Pressure's on, GSK. Merck's Keytruda drops endometrial cancer win in first-line treatment

That didn’t take long. Just two months after GSK’s Jemperli touted immunotherapy’s first win in first-line endometrial cancer, Merck’s almighty Keytruda has followed with its own trial success.

Keytruda, used in tandem with standard chemotherapy, beat chemotherapy alone at staving off tumor progression or death in advanced or recurrent endometrial carcinoma, Merck said Friday. The improvement was statistically significant and clinically meaningful, the company added.

The positive readout came from the phase 3 NRG-GY018 trial, sponsored by the National Cancer Institute. Merck said it will discuss the results with regulatory authorities. The data could potentially support an FDA filing and move Keytruda up the endometrial cancer treatment sequence into the so-called first-line setting.

Keytruda’s win came two months after GSK said its PD-1 rival Jemperli, plus chemo, became the first cancer immunotherapy to deliver a progression-free survival win in a phase 3 first-line endometrial cancer study.

Both Jemperli and Keytruda are currently allowed as single agents in a subtype of endometrial cancer with the mismatch repair deficient (dMMR) biomarker. Keytruda also boasts an additional indication for use alongside Eisai-partnered Lenvima in previously treated endometrial cancer that’s not dMMR. And both NRG-GY018 and Jermperli’s RUBY trial have now reported benefits in slowing disease progression in all patients regardless of mismatch repair status at their interim analysis.

Endometrial cancer is the most common type of gynecologic cancer in the U.S., Ramez Eskander M.D., from the University of California, San Diego, and principal investigator of NRG-GY018, said in Friday's release. Those patients with recurrent disease following prior platinum-based adjuvant therapy or who are not amenable for surgery or radiation face a particularly poor prognosis and have limited treatment options, he said.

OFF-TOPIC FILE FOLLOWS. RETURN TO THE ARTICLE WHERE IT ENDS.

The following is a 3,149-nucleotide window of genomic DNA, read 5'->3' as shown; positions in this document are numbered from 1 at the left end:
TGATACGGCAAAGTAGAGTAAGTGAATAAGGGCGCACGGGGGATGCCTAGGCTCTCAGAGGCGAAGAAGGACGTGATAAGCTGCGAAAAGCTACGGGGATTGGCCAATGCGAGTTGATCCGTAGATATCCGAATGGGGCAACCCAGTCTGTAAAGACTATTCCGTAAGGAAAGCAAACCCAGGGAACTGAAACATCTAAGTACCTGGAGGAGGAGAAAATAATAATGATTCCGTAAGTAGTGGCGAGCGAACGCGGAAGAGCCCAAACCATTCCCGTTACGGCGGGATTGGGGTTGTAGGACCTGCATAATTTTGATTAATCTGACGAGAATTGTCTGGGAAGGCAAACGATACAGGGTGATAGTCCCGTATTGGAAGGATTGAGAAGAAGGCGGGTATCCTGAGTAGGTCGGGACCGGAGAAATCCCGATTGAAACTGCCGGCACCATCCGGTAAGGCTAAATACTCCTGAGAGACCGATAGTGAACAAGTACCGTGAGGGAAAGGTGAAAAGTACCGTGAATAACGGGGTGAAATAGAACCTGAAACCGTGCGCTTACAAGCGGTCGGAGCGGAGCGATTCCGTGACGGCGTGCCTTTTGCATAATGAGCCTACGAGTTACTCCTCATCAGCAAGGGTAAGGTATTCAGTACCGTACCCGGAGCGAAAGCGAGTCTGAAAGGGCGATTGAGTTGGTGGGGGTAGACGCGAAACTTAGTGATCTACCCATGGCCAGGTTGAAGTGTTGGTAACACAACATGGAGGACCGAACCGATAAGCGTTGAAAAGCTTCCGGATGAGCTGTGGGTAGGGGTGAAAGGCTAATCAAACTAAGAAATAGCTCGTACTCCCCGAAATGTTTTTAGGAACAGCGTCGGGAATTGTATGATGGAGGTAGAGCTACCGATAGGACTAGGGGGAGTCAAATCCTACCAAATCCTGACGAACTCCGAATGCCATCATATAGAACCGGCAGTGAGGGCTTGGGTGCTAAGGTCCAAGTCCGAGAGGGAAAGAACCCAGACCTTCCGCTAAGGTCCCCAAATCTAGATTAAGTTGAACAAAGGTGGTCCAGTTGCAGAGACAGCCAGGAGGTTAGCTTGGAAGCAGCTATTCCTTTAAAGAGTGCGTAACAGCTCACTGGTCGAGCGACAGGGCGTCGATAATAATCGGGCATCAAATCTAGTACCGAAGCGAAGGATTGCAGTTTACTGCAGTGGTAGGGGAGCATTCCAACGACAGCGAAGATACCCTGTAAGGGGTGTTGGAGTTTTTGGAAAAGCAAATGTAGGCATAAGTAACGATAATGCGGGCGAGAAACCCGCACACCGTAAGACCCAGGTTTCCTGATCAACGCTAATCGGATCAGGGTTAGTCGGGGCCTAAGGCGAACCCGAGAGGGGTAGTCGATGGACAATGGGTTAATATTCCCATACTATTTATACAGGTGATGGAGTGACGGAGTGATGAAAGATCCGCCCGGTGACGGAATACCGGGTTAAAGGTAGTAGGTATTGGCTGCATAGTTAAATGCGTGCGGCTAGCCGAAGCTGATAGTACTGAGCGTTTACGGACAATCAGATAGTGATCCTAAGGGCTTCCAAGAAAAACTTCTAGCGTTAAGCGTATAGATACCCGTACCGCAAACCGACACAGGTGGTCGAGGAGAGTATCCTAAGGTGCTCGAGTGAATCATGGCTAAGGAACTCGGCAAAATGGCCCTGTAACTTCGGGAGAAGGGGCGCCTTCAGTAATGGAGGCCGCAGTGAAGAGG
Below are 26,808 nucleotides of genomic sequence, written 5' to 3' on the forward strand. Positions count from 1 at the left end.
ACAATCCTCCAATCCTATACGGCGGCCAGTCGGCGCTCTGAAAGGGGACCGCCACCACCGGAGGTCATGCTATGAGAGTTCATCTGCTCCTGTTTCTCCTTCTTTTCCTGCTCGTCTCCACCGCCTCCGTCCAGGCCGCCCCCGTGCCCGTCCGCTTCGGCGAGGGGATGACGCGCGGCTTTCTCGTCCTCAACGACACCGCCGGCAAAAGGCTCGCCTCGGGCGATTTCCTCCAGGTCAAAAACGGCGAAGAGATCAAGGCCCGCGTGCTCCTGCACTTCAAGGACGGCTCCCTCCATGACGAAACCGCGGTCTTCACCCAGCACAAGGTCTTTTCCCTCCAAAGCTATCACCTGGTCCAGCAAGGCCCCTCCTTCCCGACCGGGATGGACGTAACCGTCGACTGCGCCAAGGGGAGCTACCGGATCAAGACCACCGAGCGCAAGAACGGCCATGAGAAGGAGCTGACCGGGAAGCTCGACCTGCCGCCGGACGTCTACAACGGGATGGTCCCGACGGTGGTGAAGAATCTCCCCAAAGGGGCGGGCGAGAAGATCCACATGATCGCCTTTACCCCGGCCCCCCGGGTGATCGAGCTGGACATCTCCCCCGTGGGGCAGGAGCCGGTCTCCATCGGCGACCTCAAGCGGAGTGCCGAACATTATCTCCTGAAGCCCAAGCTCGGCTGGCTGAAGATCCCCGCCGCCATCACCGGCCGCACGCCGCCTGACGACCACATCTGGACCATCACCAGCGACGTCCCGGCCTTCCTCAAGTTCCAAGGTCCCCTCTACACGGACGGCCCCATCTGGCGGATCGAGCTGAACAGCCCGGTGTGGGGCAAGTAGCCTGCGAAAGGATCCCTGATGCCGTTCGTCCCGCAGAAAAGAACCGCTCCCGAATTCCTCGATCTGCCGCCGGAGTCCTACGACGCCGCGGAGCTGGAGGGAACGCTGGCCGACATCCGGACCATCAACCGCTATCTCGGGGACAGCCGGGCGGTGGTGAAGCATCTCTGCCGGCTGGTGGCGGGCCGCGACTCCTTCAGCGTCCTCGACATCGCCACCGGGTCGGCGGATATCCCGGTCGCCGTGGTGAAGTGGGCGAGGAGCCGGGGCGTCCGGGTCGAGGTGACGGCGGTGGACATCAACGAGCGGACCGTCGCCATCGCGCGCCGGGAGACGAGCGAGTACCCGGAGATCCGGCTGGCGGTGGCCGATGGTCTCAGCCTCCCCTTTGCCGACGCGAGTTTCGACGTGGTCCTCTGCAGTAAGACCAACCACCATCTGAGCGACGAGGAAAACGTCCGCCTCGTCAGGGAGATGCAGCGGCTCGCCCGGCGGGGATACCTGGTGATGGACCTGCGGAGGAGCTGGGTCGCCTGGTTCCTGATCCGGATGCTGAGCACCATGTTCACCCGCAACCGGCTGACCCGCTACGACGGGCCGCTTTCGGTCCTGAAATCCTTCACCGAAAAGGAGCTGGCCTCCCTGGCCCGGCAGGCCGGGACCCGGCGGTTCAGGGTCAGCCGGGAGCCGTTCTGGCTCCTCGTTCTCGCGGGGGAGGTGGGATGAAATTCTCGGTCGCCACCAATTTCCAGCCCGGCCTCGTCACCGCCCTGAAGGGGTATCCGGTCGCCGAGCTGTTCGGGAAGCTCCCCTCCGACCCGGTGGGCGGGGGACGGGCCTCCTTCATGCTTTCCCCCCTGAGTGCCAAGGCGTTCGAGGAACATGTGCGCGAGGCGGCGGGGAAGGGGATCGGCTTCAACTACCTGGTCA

First-line endometrial cancer may be icing on the cake for Keytruda; after all, even without it, the Merck PD-1 inhibitor already surpassed $20 billion in sales in 2022. But for GSK, as chief commercial officer Luke Miels noted during an interview on the sidelines of the J.P. Morgan Healthcare Conference in January, the indication is expected to offer an inflection point for its PD-1 latecomer Jemperli.

With uptake now mainly in previously treated dMMR endometrial cancer, Jemperli only sold £21 million ($25 million) in 2022.

Data from the NRG-GY018 and RUBY trials will likely be carefully studied by industry watchers. That’s because GSK recently reported positive data for a Jemperli-Keytruda head-to-head phase 2 trial in newly diagnosed metastatic non-small cell lung cancer. In the study, Jemperli appeared better than Keytruda in their ability to shrink tumor and prevent disease worsening, even though the trial wasn’t designed to show superiority. Now, the endometrial trial will give industry watchers another opportunity to compare the two PD-1 inhibitors side by side.

Still, as Miels said during the JPM interview, GSK doesn’t intend to replace Keytruda, which has long established itself as the standard treatment in multiple tumor types. But by showing similar data as Keytruda, GSK wanted to “validate in physicians’ minds and the FDA’s mind” that Jemperli is comparable to the market leader, Miels said. And this could lay the foundation for Jemperli in its future combination plans with novel agents.